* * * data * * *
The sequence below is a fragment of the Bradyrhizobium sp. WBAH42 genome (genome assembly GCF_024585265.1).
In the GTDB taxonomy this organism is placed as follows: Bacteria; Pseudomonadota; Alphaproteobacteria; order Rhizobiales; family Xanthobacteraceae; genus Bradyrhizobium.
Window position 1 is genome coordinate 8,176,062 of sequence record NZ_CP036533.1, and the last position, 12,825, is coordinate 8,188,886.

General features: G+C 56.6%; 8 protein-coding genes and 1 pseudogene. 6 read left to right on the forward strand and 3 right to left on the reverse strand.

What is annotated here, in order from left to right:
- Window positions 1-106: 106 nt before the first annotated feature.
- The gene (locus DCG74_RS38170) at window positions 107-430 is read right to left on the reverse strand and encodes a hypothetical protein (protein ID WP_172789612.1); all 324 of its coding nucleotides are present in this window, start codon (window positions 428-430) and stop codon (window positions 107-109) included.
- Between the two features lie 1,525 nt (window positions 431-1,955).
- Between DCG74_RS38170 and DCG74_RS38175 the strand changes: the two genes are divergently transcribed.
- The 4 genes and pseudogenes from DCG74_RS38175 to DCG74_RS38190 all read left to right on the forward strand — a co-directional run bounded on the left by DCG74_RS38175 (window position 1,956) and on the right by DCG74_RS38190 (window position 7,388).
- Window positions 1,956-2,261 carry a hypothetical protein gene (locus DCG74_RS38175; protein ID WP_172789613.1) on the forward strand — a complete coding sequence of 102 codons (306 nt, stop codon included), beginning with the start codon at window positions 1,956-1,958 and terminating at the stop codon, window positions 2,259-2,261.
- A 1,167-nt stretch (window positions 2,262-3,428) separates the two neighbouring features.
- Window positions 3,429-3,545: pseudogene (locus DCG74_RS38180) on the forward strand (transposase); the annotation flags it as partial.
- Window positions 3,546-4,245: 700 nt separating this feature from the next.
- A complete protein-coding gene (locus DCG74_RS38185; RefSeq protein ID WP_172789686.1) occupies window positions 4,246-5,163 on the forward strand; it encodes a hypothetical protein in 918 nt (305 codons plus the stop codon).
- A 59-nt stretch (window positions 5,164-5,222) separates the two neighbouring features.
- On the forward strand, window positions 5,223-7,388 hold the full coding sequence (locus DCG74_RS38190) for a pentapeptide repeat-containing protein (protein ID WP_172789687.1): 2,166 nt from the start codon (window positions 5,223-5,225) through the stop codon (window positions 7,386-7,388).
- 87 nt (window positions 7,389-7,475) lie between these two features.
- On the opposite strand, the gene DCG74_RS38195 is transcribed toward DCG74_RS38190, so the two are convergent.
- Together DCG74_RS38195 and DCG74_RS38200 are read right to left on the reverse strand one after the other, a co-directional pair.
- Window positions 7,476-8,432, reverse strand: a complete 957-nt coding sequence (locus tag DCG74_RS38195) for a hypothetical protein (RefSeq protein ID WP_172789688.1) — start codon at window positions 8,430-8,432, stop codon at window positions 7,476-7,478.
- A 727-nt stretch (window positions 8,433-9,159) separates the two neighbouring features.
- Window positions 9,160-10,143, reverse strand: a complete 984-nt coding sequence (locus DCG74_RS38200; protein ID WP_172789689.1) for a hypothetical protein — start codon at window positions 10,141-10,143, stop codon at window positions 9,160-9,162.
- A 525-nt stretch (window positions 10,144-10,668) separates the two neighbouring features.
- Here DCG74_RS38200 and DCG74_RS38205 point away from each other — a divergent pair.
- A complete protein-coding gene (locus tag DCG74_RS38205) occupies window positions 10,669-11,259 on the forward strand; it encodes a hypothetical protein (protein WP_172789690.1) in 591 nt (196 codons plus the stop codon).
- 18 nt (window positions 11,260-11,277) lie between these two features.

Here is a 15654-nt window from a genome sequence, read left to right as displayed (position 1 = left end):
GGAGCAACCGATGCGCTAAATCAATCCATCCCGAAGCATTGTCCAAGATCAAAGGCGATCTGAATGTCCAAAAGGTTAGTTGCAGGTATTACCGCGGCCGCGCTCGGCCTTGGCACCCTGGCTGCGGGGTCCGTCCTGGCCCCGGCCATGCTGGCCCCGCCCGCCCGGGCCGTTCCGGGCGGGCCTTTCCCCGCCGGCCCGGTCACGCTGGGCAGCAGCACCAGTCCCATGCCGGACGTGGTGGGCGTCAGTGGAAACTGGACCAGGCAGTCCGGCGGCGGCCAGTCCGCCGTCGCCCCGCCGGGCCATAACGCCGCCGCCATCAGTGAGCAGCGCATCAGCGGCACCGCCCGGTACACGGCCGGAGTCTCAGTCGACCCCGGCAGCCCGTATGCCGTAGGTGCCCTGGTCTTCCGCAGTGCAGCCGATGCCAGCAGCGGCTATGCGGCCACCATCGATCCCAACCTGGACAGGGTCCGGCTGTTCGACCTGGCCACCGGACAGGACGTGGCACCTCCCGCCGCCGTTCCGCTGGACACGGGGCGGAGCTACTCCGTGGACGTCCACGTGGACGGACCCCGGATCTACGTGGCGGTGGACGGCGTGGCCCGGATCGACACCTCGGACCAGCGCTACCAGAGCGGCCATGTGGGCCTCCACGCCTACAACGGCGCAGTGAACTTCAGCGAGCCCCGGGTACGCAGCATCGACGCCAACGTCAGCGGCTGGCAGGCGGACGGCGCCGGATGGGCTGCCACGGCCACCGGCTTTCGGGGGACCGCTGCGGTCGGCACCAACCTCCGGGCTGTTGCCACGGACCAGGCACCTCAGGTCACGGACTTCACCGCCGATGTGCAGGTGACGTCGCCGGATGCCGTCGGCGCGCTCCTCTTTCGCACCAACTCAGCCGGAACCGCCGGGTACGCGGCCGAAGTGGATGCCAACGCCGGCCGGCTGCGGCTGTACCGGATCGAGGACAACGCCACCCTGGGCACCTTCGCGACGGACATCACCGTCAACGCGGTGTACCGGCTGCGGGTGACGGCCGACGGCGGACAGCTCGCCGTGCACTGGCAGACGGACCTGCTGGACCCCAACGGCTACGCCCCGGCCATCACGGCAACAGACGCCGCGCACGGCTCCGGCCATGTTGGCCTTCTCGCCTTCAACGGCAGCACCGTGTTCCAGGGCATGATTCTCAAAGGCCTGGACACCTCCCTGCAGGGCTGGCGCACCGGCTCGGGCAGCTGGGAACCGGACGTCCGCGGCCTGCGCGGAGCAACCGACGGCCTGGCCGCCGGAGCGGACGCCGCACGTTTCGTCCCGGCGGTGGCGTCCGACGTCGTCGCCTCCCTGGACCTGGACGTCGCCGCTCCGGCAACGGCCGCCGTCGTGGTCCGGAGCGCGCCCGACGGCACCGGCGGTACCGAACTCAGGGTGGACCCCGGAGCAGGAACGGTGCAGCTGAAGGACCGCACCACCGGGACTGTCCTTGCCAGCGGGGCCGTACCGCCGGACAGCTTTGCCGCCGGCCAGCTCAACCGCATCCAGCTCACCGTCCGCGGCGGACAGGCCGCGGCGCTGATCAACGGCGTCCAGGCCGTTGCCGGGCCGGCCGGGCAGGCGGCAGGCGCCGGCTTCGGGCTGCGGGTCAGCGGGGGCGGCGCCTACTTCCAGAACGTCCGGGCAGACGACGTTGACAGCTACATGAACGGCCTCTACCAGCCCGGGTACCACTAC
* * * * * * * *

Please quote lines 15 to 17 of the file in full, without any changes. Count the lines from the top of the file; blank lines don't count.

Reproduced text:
- A complete protein-coding gene (locus DCG74_RS38185; RefSeq protein ID WP_172789686.1) occupies window positions 4,246-5,163 on the forward strand; it encodes a hypothetical protein in 918 nt (305 codons plus the stop codon).
- A 59-nt stretch (window positions 5,164-5,222) separates the two neighbouring features.
- On the forward strand, window positions 5,223-7,388 hold the full coding sequence (locus DCG74_RS38190) for a pentapeptide repeat-containing protein (protein ID WP_172789687.1): 2,166 nt from the start codon (window positions 5,223-5,225) through the stop codon (window positions 7,386-7,388).